Texas proposal: Confirmed progress for families
The Lone Star State agrees with Home School Legal Defense Association that respect for the Fourth Amendment rights of families being investigated is good social worker practice and reflects well on both caseworkers and child protective services (CPS). With the law now clear that the Fourth Amendment applies to child welfare workers as well as to law enforcement officials, the Texas Department of Family and Protective Services is preparing to train its caseworkers in procedures that will coincide with the Fourth Amendment requirements.
The January 2004 training proposal draft lays out guidelines that will benefit not only children and families by respecting their rights, but also caseworkers by reducing their possible exposure to litigation. "The case law makes it clear that CPS investigations can constitute an unreasonable search and seizure under the Fourth Amendment, if not properly conducted," the draft begins.
This agency has drawn the lines for its caseworkers, stating, "An individual's home is a private place and entitled to special protection under the Fourth Amendment. A caseworker may not enter a person's home for a child abuse investigation without . . . consent, court order, [or] exigent circumstances."
Home visits can no longer be a matter of protocol, with social worker "immunity" being used as a tool to force entry into a home. "A caseworker should never threaten, coerce, or misrepresent the facts in order to get consent to enter the home," the proposal instructs. "[I]t is extremely important not to state or imply that CPS will get a court order or will remove a child, as the decision to issue a court order is entirely up to a judge, not CPS."
Texas CPS also recognizes that an anonymous tip is not enough to establish probable cause to enter a home without consenteven in exigent circumstances. "Exigent circumstances cannot be based solely on a report of abuse or neglect, but require personal knowledge of facts to support . . . the alleged risk."
The proposal concludes by stating that CPS must be careful to "make sure that that conduct is warranted based on the specific facts of the case."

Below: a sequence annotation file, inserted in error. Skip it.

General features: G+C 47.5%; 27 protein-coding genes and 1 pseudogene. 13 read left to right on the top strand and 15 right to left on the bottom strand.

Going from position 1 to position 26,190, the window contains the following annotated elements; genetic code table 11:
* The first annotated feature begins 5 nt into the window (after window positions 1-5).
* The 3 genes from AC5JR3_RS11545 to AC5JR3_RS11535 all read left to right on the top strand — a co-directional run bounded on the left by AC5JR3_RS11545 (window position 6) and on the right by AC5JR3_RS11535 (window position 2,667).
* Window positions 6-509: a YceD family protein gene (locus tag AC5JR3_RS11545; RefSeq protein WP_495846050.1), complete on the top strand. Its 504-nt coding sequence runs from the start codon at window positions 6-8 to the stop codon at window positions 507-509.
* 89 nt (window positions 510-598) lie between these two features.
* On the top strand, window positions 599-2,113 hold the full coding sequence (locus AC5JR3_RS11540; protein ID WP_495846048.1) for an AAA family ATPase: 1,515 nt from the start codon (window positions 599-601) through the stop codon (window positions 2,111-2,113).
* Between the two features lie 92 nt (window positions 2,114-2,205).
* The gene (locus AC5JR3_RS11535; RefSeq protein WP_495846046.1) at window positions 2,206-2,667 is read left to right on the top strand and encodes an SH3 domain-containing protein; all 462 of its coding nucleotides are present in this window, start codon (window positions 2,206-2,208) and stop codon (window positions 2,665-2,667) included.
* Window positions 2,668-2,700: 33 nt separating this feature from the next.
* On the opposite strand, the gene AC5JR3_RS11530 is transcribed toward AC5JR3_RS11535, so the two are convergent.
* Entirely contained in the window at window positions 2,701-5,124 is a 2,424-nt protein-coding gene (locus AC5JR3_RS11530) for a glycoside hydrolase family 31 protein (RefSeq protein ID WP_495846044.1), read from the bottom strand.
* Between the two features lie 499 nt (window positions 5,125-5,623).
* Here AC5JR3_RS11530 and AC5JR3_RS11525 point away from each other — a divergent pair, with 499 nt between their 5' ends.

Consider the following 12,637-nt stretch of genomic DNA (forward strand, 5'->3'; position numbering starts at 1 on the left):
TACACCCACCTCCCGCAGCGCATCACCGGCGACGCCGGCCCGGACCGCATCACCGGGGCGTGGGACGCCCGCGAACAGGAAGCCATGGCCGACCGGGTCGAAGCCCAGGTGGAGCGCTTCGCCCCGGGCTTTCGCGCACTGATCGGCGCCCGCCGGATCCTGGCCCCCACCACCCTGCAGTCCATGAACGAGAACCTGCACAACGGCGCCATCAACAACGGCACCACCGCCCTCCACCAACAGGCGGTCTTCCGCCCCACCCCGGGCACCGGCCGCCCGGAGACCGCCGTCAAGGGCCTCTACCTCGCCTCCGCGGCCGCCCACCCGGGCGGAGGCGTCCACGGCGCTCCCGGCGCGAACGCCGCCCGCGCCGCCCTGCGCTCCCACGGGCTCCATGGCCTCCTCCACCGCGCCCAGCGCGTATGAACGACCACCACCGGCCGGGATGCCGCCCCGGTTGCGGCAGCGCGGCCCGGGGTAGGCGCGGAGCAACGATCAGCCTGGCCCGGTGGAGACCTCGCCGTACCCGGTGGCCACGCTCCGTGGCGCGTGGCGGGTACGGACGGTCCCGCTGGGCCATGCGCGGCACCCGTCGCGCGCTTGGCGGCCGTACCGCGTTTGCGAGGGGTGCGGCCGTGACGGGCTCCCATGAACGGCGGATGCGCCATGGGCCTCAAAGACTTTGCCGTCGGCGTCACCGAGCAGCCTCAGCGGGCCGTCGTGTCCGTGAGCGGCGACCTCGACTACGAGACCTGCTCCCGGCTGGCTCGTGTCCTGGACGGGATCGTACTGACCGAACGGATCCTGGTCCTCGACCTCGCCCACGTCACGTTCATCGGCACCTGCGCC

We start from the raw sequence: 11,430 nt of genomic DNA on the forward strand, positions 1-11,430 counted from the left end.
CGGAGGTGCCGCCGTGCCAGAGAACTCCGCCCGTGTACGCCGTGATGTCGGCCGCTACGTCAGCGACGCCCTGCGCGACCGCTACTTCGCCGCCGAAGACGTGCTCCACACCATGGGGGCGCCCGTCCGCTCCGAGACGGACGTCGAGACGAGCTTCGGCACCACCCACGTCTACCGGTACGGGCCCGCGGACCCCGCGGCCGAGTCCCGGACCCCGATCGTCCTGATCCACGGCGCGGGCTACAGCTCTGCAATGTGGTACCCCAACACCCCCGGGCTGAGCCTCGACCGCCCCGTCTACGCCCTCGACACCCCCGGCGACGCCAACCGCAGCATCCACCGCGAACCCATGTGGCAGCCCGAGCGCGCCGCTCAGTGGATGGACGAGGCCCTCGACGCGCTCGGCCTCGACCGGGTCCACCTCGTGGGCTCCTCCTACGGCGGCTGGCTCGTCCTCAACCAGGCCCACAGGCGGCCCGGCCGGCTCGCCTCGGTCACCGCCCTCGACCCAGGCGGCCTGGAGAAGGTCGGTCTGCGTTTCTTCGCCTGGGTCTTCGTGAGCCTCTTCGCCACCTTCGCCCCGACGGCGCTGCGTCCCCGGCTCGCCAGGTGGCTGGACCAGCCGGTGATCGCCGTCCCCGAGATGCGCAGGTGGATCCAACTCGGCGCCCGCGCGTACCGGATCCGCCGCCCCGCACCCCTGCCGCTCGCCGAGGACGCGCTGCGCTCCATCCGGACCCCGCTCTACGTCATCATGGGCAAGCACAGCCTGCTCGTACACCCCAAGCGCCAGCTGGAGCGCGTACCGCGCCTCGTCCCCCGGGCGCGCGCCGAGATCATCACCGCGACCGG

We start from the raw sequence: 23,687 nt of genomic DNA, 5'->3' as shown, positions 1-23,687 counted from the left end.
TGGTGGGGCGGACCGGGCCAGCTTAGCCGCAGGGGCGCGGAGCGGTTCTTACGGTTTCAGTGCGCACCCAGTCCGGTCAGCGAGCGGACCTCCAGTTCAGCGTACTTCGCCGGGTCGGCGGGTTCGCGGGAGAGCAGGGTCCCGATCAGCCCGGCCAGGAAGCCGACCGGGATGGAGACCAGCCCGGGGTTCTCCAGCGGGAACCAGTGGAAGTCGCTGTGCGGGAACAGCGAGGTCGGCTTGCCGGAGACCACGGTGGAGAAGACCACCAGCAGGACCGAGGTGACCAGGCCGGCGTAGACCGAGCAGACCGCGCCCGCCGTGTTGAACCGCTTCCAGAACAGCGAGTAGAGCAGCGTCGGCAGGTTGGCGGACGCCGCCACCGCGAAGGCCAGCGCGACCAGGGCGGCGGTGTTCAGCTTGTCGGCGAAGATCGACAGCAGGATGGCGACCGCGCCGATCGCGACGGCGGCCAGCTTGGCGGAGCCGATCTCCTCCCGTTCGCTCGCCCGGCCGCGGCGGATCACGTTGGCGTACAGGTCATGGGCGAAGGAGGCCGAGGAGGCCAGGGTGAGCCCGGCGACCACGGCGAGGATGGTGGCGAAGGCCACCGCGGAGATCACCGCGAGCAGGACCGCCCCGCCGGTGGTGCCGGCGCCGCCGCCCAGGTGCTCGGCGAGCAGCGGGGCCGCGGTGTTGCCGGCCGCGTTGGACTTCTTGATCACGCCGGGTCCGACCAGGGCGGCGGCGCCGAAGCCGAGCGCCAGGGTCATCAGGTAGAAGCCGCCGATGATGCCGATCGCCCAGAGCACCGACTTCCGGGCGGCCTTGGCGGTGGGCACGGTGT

Texas' proposal reflects HSLDA's efforts to protect the best interests of families and children, both in the courtroom with cases like Calabretta v. Floyd (CA) and Cleveland County v. Stumbo (NC), and in Congress with the Keeping Children and Families Safe Act of 2003, which amended CAPTA to require notification of allegations and Fourth Amendment training.
Only 16 states specify any standard in their child welfare codes that comes even close to the constitutional requirement for "probable cause." Home School Legal Defense Association has been working with state legislatures and Congress over the last 20 years to reform state child welfare laws. One way we have done this is by supporting legislation requiring social workers to abide by the Fourth Amendment.
With the Keeping Children and Families Safe Act of 2003, HSLDA successfully attached two key amendments to the federal Child Abuse Prevention and Treatment Act (CAPTA) legislation that helped increase protections for any parent facing a child abuse investigation. Now, social workers are required by federal law to reveal allegations to a family being investigated at the time of the first contact, and more significantly, all 50 states are required to adopt provisions for training social workers to protect the legal, constitutional rights of children and families for the duration of their investigations.
Five states (Arizona, Indiana, Iowa, Texas, and Virginia) have passed bills in compliance with these amendments to CAPTA, and 10 other states have introduced similar bills in their legislatures.